sion between about 7 to 10><10~6 per ° C. between 25 and
index of refraction.
The total of the alkali metal oxides, Na2O and K20, 35 300° C., an index of refraction between 1.520 and 1.540
and a softening point of about 1125 to 1250° F. The
is maintained between 6 and 12 percent by weight. A
softening point of the segment glass should be at least
minimum amount of alkali metal oxide is required to
achieve the desired coe?‘icient of expansion, but an excess
is to be avoided for it has a deleterious effect on the chemi
100° F. or more above the softening point of the crown
glass and it is preferred that the softening point of the
cal durability of the glass and it also lowers the softening 40 segment glass be from 135 to 350° F. or more above the
softening point of the crown glass when utilized in the
point. It is desired that no lithia be present in the glasses
novel process.
of the invention, for lithia greatly lowers the softening
In the manufacture of the multifocal lens blanks ac
point of the glasses.
cording to the novel process, the blank mold is heated
A relatively large amount of barium oxide is desired
to achieve the high index of refraction, but too much 45 to a temperature of about 700 to 800° F. A segment
barium oxide causes the glasses to devitrify. Careful
selection and control of the other ingredients of the
glasses permits the use of the high amount of barium
glass having a composition as set forth in glass No. 1
of the table and having an optically ?nished surface is
preheated to a temperature of about 1250 to 1300° F.
oxide to obtain the unusually high softening point and pre
and placed within a recess or countersink within the
vent devitri?cation of the glasses of the invention. Cal 50 heated mold with its ?nished surface facing upwardly.
Molten crown glass of optical quality made according to
cium oxide, zinc oxide and lead oxide are present to pro
vide the required properties and prevent devitri?cation.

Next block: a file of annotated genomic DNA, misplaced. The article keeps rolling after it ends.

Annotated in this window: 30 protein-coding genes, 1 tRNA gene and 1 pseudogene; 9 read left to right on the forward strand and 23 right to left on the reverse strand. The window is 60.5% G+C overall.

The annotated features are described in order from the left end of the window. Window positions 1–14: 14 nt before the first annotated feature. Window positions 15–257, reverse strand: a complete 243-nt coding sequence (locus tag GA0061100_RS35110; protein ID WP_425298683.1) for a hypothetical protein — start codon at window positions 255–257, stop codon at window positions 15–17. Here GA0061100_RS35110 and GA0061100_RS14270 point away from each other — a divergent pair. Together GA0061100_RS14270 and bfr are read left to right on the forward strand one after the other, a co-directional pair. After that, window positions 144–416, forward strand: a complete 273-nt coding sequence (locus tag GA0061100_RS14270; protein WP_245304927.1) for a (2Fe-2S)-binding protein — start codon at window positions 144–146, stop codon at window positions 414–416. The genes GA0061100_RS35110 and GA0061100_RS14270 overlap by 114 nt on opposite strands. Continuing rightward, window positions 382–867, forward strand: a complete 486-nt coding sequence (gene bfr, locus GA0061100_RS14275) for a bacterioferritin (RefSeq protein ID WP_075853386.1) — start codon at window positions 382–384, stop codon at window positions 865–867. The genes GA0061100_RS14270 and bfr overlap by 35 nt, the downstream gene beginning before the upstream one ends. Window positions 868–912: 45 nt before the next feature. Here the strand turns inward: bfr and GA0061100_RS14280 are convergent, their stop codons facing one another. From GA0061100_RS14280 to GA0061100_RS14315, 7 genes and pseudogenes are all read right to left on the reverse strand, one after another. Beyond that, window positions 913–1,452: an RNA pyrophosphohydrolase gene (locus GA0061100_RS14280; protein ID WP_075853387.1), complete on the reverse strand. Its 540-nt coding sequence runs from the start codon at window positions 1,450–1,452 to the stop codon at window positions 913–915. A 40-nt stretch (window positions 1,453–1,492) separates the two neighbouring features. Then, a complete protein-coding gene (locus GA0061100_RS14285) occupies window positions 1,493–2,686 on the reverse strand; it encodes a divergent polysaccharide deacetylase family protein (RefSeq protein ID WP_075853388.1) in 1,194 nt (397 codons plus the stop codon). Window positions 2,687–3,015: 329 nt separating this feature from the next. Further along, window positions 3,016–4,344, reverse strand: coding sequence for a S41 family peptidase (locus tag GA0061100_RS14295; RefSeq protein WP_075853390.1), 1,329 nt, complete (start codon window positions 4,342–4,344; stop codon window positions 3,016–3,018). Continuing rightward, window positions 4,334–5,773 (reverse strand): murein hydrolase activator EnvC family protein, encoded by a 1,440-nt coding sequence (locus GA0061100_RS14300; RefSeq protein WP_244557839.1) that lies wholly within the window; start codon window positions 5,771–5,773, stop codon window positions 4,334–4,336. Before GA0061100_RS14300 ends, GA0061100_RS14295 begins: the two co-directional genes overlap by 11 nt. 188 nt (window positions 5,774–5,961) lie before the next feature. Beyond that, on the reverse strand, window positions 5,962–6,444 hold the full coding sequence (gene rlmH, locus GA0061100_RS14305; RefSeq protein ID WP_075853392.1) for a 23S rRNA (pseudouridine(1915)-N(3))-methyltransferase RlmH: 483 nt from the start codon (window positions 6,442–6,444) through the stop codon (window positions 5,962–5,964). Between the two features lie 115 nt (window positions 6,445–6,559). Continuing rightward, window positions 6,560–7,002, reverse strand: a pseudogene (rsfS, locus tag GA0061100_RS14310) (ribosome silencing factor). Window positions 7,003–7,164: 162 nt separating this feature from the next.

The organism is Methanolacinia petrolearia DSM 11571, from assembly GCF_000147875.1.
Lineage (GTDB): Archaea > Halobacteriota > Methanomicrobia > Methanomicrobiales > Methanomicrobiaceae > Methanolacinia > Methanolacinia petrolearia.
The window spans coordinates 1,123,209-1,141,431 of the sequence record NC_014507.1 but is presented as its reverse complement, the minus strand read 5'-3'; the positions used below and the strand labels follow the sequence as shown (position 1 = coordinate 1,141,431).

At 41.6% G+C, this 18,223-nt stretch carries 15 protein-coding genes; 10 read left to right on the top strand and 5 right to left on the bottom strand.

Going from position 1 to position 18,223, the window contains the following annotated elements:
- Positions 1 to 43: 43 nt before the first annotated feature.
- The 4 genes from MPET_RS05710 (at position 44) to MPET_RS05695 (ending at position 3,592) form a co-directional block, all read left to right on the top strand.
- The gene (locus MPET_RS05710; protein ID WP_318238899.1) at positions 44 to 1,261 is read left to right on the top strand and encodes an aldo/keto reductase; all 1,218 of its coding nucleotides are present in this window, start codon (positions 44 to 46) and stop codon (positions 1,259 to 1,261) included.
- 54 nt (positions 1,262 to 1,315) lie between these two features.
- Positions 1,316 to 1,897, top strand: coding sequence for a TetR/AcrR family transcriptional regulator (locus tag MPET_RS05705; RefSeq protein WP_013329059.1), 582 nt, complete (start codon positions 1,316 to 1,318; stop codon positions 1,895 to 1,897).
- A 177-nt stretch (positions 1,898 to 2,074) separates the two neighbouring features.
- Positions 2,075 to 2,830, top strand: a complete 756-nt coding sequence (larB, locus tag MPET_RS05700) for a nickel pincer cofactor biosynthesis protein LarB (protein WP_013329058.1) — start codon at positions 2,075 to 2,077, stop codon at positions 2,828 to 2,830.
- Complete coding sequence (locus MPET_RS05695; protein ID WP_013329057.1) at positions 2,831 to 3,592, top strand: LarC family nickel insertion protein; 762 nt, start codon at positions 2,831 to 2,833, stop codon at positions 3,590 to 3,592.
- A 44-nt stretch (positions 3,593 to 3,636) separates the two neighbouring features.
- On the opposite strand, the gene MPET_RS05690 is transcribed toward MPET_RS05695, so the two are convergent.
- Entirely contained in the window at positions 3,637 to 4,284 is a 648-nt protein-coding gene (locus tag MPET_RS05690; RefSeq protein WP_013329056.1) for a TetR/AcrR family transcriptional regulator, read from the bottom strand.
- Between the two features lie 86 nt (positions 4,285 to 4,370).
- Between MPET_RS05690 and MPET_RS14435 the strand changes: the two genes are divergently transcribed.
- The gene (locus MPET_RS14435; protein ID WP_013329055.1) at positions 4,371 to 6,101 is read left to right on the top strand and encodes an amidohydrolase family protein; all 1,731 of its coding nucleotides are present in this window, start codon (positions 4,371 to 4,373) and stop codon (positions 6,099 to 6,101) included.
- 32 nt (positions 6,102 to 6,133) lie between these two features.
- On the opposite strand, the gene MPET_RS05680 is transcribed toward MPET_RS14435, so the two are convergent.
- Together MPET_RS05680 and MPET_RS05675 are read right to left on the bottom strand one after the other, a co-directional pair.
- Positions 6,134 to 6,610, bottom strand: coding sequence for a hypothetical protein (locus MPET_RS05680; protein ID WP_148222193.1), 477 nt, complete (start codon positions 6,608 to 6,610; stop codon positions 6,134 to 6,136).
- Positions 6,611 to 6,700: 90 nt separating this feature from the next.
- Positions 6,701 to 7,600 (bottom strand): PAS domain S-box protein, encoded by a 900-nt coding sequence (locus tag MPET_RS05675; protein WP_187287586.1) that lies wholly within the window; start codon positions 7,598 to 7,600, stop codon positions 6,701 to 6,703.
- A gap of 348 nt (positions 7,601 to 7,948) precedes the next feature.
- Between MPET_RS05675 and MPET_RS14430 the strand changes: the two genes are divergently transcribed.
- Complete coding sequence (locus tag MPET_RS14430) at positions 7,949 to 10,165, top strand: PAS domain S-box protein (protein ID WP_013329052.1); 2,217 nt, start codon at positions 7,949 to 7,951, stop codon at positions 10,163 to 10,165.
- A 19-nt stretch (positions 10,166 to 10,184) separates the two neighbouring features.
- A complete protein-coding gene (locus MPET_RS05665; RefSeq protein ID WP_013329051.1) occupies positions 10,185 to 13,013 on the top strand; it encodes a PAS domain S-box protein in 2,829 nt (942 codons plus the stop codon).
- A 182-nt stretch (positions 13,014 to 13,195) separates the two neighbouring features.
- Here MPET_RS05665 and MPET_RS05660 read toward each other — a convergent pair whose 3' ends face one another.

conventional continuous optical glass manufacturing tech
Cadmium oxide and strontium oxide may also be used
niques is simultaneously deposited onto the mold surface
for this purpose. Any one or combination of the oxides
in such a manner that the molten glass does not contact
of calcium, zinc, lead, cadmium and strontium in an 55 the preformed segment, but has a part of its perimeter
amount between 5 to 15 percent by weight is suitable.
in close proximity thereto. This glass may have a com
Zirconium dioxide is necessary to produce a glass hav
position the same as that of the exemplary glass set forth
ing a high softening point; however, an excess of zirconi- \ in the preceding paragraph. A molten mass of glass is
um dioxide undesirably reduces the coe?icient of expan
allowed to accumulate in the mold and the feed is then
sion of the glass. About 0.5 to 5 percent by weight of 60 stopped. The temperature of the molten glass is about
titanium dioxide may be used to control the refractive
1875 to 1975“ F. Immediately thereafter the accumu
index of the glass. Its use is restricted to less than about
lated mass of molten glass is laterally pushed by a mold
5 percent because it lowers the reciprocal dispersion un
ing member heated to a temperature of about 700 to 800°
duly. No boron oxide is present in the glasses of the in
F. so as to ?ow the glass over the mold surface and the
vention. It has been found that a combination of B203
?nished surface of the minor segment and to fuse to the
and the relatively high amount of BaO present in the
segment without the entrapment of air at the interface or
glasses of the invention adversely affects their chemical
area of fusion. The molding member is then vertically
durability.
impressed on the molten glass to further shape the multi
Approximately 95 or more percent by weight of the
focal lens blank. The blank is removed from the mold
glasses which are the subject of this invention is comprised
and cooled slowly in an annealing lehr from a tempera
ture of 1050 to 850° F. at a rate of 5° F. per minute.
of SiOZ, BaO, ZrO2, NaZO, K20 and one or more bi
The multifocal lens blank may then be ground and pol
valent metal oxides selected from the group consisting
ished according to conventional opthalmic procedures
of CaO, ZnO, PbO, CdO and SrO. The remaining ap
to a ?nished lens suitable for incorporation in spectacles.